Saturday, May 2, 2015

A hidden gem in Ben E. King's discography

Ben E. King (1938-2015)

"Stand By Me" is dominating the obituaries of R&B singer Ben E. King, who left us on Thursday at the age of 76. And why shouldn't it? Not only did King co-write and sing the ballad, but it was a big hit twice -- twenty-five years apart, no less! -- and inspired cover versions by everyone from John Lennon to Muhammad Ali. It's one of those indestructible oldies which has burrowed so deeply into the collective subconscious that we take it for granted. But Mr. King's career did not begin or end with those three minutes of evocative, violin-drenched music. Along with his solo career, of course, he was a key member of the Drifters during that group's early prime and thus provided lead vocals on even more indelible prom night classics: "Save the Last Dance for Me," "Spanish Harlem," "This Magic Moment," and more.

But none of those are the Ben E. King song I like best. "Stand by Me" and those Drifters hits I mentioned are definitely on the softer, more genteel side of soul music. Nothing wrong with that. But King could definitely throw down when the song called for it. As a prime example, take a song he recorded as a B-side for Atco Records in 1964, three years after "Stand by Me." It's called "Let the Water Run Down," and I first heard it on a compilation of songs with the so-called "Bo Diddley beat." (BOMP BOMP BOMP uh BOMP BOMP!) This record is about as un-"Stand by Me" as you can get. There's not a violin for miles. The song is edgy, insistent, and urgent. King sound genuinely perturbed as he retreats to the bathroom to sob over the woman who's just dumped him. While he's freaking out, there's a line forming of people who just have to use the can. That's a high pressure situation, and the song captures it perfectly. Enjoy.

Friday, May 1, 2015

You might be the new Jesus and not even know it

Lookin' good, Mr. J! Lookin' good.

I heard this theory once that you should treat everyone you meet as if he or she were the Messiah. I don't believe in the Messiah, but it's an interesting idea anyway, even if it's hopelessly impractical. And, hey, I'm wrong about a lot of shit. I might be wrong on the "Messiah" thing, too. Maybe another one's just around the corner, waiting to fix everything that's wrong with the world. Think of all the people you encounter on a daily basis. Think, furthermore, of all the people you've ever encountered in your whole life. That fat kid in your third grade glass. The barista who served you coffee yesterday. The homeless guy you pretend not to see on your way to work. Any of these folks could be the Messiah. Imagine if one of them turned out to be the Savior of All Mankind, and you were shitty to them, as if they didn't even matter. Then wouldn't you feel like a dope?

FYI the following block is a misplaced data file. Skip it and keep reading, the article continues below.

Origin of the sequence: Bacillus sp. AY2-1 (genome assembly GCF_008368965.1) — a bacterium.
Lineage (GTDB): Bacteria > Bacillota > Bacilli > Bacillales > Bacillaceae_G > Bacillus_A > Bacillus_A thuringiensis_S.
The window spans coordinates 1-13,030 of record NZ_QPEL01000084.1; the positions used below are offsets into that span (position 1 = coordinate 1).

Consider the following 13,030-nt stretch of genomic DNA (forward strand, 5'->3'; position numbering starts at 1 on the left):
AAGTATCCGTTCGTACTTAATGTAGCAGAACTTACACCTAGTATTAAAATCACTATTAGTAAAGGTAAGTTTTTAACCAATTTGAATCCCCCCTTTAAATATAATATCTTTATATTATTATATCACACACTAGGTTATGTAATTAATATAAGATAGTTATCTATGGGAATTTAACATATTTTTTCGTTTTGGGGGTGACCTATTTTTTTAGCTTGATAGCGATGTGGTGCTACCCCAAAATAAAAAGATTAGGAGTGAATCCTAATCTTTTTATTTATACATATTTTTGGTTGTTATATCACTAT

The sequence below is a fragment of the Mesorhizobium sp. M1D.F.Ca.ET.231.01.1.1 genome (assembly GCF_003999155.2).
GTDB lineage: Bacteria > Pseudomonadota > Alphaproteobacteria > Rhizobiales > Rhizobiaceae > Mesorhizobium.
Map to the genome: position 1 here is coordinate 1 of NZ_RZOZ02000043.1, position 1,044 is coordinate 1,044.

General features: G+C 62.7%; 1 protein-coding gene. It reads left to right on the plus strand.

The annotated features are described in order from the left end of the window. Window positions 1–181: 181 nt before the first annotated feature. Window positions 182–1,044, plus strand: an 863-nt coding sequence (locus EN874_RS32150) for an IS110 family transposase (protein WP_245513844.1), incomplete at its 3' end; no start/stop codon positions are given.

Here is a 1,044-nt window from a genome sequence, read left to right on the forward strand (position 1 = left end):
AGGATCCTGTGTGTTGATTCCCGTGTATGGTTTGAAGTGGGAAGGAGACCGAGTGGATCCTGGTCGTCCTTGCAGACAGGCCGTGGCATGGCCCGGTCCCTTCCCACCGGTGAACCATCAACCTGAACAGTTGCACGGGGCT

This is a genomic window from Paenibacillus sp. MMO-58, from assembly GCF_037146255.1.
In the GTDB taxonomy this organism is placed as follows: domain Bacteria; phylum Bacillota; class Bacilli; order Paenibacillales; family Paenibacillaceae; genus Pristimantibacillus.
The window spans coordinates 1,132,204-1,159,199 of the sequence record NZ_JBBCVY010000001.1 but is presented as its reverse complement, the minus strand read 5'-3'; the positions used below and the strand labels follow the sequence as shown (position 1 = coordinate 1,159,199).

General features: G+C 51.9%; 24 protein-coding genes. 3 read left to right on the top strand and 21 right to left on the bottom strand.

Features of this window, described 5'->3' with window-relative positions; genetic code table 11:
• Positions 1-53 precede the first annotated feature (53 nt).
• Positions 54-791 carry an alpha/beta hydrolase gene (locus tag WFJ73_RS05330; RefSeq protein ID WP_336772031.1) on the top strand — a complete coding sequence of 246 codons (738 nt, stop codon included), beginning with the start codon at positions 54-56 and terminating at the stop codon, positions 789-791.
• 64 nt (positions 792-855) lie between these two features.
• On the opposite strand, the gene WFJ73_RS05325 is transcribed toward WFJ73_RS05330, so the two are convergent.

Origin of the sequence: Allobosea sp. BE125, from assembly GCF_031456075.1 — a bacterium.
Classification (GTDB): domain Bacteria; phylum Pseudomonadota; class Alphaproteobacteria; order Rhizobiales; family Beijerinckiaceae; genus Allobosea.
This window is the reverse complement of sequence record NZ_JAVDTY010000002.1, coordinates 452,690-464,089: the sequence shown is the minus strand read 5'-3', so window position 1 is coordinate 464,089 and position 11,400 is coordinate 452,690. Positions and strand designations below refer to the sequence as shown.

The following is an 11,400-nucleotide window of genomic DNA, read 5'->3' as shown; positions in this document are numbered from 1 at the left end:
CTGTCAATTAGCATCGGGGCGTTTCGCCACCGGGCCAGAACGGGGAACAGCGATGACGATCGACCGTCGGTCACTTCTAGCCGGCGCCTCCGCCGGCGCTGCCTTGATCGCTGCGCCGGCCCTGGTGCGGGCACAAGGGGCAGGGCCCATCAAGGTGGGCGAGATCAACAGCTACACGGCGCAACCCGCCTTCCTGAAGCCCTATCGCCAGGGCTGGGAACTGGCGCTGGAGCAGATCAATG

Perfect example: In the train station parking lot today, there was this woman -- Caucasian, late middle-age, dark hair, sort of dressed up, if you're trying to picture her --  who walked in front of my car as I was leaving. Not directly in front, I should point out, but close enough that we could see each other's faces. I slowed down, of course, but the woman must have thought I was still going to run her over because she kept waving at me with a distressed look as if I didn't see her. A guy I'm presuming was her husband was with her, and I'm sure she complained about me to him immediately afterward. ("Harry, did you see that? That guy was a maniac! He almost killed me! Good thing I waved!") In truth, I was burned out at the end of another unsatisfying work week and just wanted this lady to get the fuck out of my way so I could get out of that goddamned parking lot and go home. She got to wherever she was going, and I left, cursing her under my breath because she delayed me getting back to my shitty apartment by five seconds. What if this woman were the Messiah? Maybe she is.

But, then again, maybe I'm the Messiah and just don't know it. Wouldn't that be wild? The real Joe Christ. (Much respect to the late filmmaker who went by that name.) I don't have any magic powers, though, and I haven't as yet been inclined toward any world-saving activities. If I'm the new Jesus, I'm a crappy one. Sorry about that.